Ebooks & self-publishing: a revolution that liberates writers

The revolution in ebooks and self-publishing is putting more power into the hands of writers – and benefits readers too. A panel of experts at the Geneva Writers Conference http://www.genevawritersgroup.org last weekend explained how:

– Producing an ebook costs very little and you can do it without any great IT expertise.

– So writers can reach their publics without having to pass the gatekeepers (conventional publishers). They receive a far larger share of the proceeds.

– Amazon last year sold more books as ebooks than in paper format.

– The bestselling author on Amazon UK in the last 3 months of 2011 was a self-published novelist who sold some 250,000 copies, beating stars such as Lee Child, James Patterson and Stieg Larsson.

– The key to success is discoverability. People surfing the Net need to be able to find your book. That means using metadata i.e. words or phrases which alert the potential reader to your genre, your subject, your themes and what you have written before.

– Ebooks tend to be sold for $2.99, $4.99, $5.99 or $9.99, depending on subject matter. That is not much, so readers benefit too.

– Besides fiction and nonfiction, you can also publish poetry, plays, novellas and short stories electronically. Children’s stories less so, since parents and children like to hold a real book to read together at bedtime.

– Evidence suggests ebooks expand the total market. They do not cannibalise paper sales. Hard-copy publishing is still a viable business model.

– Readers who buy ebooks often buy several at the same time. They also buy more paper books than other people.


5 Responses to “Ebooks & self-publishing: a revolution that liberates writers”

  1. Sylvia Says:

    Discoverability needs more than metadata, though. There has to be a person somewhere, too. Add guestblogging, author page at amazon, GoodReads, Shelfari, Library Thing, etc. Engagement with readers and sharing, not just automation over the various social media boards. I´m waiting to see how a book written by a “computer”, automated over a platform of social networks and targetted metadata fares. Giving is one thing the “computer” can´t really do. And genre is a big consideration, too, so that will also affect sales. Most ebooks don´t sell more than 200, a recent epub article said – will try and locate it. And anyway, I´d say the key to success – but not everyone sees success in the same way – is good, better and best writing. Liberation is fine, but there are also the shackles of marketing more and having less time for writing. Just, my 2 cents worth, Marcus.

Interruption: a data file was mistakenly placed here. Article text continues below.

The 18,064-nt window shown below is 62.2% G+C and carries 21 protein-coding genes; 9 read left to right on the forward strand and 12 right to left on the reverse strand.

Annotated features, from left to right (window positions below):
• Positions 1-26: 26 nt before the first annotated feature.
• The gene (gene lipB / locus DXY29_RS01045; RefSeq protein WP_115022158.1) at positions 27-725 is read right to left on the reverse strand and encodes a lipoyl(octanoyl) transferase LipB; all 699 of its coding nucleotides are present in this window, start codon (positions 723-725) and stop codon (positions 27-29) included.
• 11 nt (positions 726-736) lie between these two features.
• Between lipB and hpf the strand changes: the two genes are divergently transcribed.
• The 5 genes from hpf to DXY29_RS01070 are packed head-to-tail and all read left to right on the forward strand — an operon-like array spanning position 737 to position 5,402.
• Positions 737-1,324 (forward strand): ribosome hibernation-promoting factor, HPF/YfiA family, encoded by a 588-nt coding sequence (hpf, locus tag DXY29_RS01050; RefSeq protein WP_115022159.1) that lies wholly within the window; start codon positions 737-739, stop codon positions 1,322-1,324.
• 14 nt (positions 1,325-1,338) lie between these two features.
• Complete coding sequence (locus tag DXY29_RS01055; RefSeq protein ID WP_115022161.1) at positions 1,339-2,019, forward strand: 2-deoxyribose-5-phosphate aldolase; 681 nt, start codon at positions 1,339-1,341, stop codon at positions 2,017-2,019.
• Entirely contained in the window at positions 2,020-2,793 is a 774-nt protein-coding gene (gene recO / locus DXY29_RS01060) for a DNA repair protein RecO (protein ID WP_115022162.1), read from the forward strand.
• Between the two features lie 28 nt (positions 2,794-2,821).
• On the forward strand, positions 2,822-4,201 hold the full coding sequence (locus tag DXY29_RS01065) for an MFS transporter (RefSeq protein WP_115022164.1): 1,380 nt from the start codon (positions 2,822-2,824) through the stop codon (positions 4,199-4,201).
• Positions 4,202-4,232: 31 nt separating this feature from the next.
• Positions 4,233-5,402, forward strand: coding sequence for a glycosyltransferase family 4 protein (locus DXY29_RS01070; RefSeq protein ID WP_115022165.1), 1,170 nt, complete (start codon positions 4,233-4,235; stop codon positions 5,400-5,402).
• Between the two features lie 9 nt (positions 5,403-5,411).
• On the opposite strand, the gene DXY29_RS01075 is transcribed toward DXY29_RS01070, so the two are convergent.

• mferrar Says:

      Agree with everything Sylvia! I believe in the brave old world of paper publishing, 80% of all books published never sold more than 200 either. Read that somewhere. But yes, write, write, write, and do it better. I’ll keep my eye on the ball! Thanks and cheers. Marcus

  2. Corrie Parsonson Says:

    Writers can also (digitally) self-publish conventional hardcopy books. Have you seen what http://www.lulu.com has to offer?

  3. Sylvia Says:

    Yes, Corrie. I´m not against writers selfpublishing in ebook and POD. And I´m looking at maybe going that way myself. I just think there is far too much hype about getting stuff out there and selling. And I think metadata is not enough. With all the amazon moves, I also wonder how soon it will be before ads begin piggybacking on kindled works. Amazon is not really interested in writers per se and their works – the demographics of ebook (human) readers tell an interesting story – and that story will be tapped.

  4. Riches and realisations from Geneva with love | Sylvia Petter's Pages Says:

    […] an article about the event. And here’s what one participant learned from a fiction workshop, and here’s what Marcus Ferrar blogged about the e-publishing panel. I caught both of these and the critiquing […]

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